Lewis Hamilton admits he finds debate and reasons around the ban of so-called F1 ‘party modes’ from this weekend’s Italian GP “quite amusing”.
F1’s teams now have to run their engine in a single power mode for qualifying and the race after the issuing of a technical directive from the FIA, in an attempt to make it more straightforward to monitor teams’ power units.
Teams have previously been able to run their engines in higher, or lower, modes at different points of the weekend – such as the end of qualifying, when they want peak performance for grid positions.
Some have suggested this change has been specifically aimed at Mercedes, who have dominated F1 qualifying this year and were believed to be deploying the most powerful peak mode.
Hamilton told Sky Sports F1 on Thursday: “All I can say is I’m really proud of my guys because we obviously did a great job.
“I don’t know who called it party mode, but everyone has a party mode, basically. You go through qualifying you have multiple settings, you go through practice you have multiple [settings], and when you get to the end of qualifying you generally try to use the most powerful, which you can’t use all the time.
“What’s crazy is this switch, they’ve said it’s for one reason and then you’ve got Red Bull who came out and said ‘no, no, we were going after them to hold them back!’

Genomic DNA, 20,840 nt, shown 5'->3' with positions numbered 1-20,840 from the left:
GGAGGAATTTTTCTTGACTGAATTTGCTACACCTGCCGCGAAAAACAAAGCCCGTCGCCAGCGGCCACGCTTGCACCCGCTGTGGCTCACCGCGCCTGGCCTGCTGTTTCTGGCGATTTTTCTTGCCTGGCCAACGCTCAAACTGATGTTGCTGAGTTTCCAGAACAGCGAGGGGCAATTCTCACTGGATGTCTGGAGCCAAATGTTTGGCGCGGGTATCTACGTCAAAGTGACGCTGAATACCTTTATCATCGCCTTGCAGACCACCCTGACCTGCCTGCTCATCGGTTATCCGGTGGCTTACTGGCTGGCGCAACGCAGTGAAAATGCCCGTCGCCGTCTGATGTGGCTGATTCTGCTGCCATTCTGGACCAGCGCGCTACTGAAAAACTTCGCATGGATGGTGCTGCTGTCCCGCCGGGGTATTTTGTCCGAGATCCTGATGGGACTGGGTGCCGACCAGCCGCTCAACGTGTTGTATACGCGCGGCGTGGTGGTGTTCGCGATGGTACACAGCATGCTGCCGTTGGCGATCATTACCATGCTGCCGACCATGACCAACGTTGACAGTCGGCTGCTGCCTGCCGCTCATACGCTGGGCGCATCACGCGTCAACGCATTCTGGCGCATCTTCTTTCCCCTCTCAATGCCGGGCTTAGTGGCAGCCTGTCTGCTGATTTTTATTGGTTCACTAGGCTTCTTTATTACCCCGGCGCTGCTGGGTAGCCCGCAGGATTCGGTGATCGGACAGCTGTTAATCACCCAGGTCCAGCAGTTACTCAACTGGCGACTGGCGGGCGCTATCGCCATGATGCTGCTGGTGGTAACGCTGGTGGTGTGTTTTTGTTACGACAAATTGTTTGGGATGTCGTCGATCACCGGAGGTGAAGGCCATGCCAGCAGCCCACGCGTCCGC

“So someone is not telling the truth! All we can do is just smile and keep working hard. That’s what we’ll do.”
Speaking in the drivers’ press conference, Hamilton said of the saga: “I find it quite amusing.”
Team-mate Valtteri Bottas claimed he would not be surprised if jeaously ultimately lay at the very origin of the change.
“I don’t know what happens in the background and how the request and the idea for this actually came,” he said.
“Maybe some people are jeolous we’ve done a great engine and with the car, and are doing a great job.”
Could Mercedes benefit from the change in the race?
Conversely, one theory is the change could actually help Mercedes relative to their rivals in the race, with the world champions potentially able to run their engine at a higher single range for longer with few reliability concerns.
“I guess everyone will see this weekend, but I don’t think it’s really going to make a huge difference,” suggested Bottas. “We’re talking quite small numbers.
“For sure there is a small deficit in qualifying but actually maybe for our engine a small gain in the race. So it’s not so bad for us.”
Hamilton was also not expecting huge changes, although suggested teams would have to watch their engine reliability during the course of the race.
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